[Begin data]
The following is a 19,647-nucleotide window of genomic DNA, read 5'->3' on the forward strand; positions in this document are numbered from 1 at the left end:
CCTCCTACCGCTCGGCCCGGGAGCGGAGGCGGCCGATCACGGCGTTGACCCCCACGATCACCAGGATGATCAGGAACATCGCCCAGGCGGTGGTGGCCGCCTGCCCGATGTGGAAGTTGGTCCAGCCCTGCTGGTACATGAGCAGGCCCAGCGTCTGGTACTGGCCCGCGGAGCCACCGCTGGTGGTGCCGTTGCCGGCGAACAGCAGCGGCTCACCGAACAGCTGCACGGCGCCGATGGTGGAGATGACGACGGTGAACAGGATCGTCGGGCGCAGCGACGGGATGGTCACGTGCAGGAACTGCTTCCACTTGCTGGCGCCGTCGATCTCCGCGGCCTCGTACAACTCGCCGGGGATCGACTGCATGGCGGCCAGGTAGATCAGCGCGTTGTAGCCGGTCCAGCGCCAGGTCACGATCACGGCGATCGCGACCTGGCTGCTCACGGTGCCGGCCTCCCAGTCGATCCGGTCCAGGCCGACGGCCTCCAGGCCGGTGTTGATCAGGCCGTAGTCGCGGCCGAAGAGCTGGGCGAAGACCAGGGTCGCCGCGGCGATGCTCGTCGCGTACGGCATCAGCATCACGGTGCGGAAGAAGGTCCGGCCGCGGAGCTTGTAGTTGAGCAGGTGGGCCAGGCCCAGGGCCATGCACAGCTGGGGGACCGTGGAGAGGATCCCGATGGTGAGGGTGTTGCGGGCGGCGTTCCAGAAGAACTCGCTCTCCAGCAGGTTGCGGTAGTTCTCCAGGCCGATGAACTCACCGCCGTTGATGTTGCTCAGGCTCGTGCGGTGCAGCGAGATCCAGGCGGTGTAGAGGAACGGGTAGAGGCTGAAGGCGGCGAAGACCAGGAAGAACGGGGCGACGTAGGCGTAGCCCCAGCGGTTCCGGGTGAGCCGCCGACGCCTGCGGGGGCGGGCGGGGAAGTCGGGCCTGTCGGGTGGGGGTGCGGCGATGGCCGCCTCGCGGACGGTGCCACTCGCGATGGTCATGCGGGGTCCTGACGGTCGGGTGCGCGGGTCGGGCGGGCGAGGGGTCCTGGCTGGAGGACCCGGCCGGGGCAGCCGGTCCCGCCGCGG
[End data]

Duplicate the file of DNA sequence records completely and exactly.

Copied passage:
The following is a 19,647-nucleotide window of genomic DNA, read 5'->3' on the forward strand; positions in this document are numbered from 1 at the left end:
CCTCCTACCGCTCGGCCCGGGAGCGGAGGCGGCCGATCACGGCGTTGACCCCCACGATCACCAGGATGATCAGGAACATCGCCCAGGCGGTGGTGGCCGCCTGCCCGATGTGGAAGTTGGTCCAGCCCTGCTGGTACATGAGCAGGCCCAGCGTCTGGTACTGGCCCGCGGAGCCACCGCTGGTGGTGCCGTTGCCGGCGAACAGCAGCGGCTCACCGAACAGCTGCACGGCGCCGATGGTGGAGATGACGACGGTGAACAGGATCGTCGGGCGCAGCGACGGGATGGTCACGTGCAGGAACTGCTTCCACTTGCTGGCGCCGTCGATCTCCGCGGCCTCGTACAACTCGCCGGGGATCGACTGCATGGCGGCCAGGTAGATCAGCGCGTTGTAGCCGGTCCAGCGCCAGGTCACGATCACGGCGATCGCGACCTGGCTGCTCACGGTGCCGGCCTCCCAGTCGATCCGGTCCAGGCCGACGGCCTCCAGGCCGGTGTTGATCAGGCCGTAGTCGCGGCCGAAGAGCTGGGCGAAGACCAGGGTCGCCGCGGCGATGCTCGTCGCGTACGGCATCAGCATCACGGTGCGGAAGAAGGTCCGGCCGCGGAGCTTGTAGTTGAGCAGGTGGGCCAGGCCCAGGGCCATGCACAGCTGGGGGACCGTGGAGAGGATCCCGATGGTGAGGGTGTTGCGGGCGGCGTTCCAGAAGAACTCGCTCTCCAGCAGGTTGCGGTAGTTCTCCAGGCCGATGAACTCACCGCCGTTGATGTTGCTCAGGCTCGTGCGGTGCAGCGAGATCCAGGCGGTGTAGAGGAACGGGTAGAGGCTGAAGGCGGCGAAGACCAGGAAGAACGGGGCGACGTAGGCGTAGCCCCAGCGGTTCCGGGTGAGCCGCCGACGCCTGCGGGGGCGGGCGGGGAAGTCGGGCCTGTCGGGTGGGGGTGCGGCGATGGCCGCCTCGCGGACGGTGCCACTCGCGATGGTCATGCGGGGTCCTGACGGTCGGGTGCGCGGGTCGGGCGGGCGAGGGGTCCTGGCTGGAGGACCCGGCCGGGGCAGCCGGTCCCGCCGCGG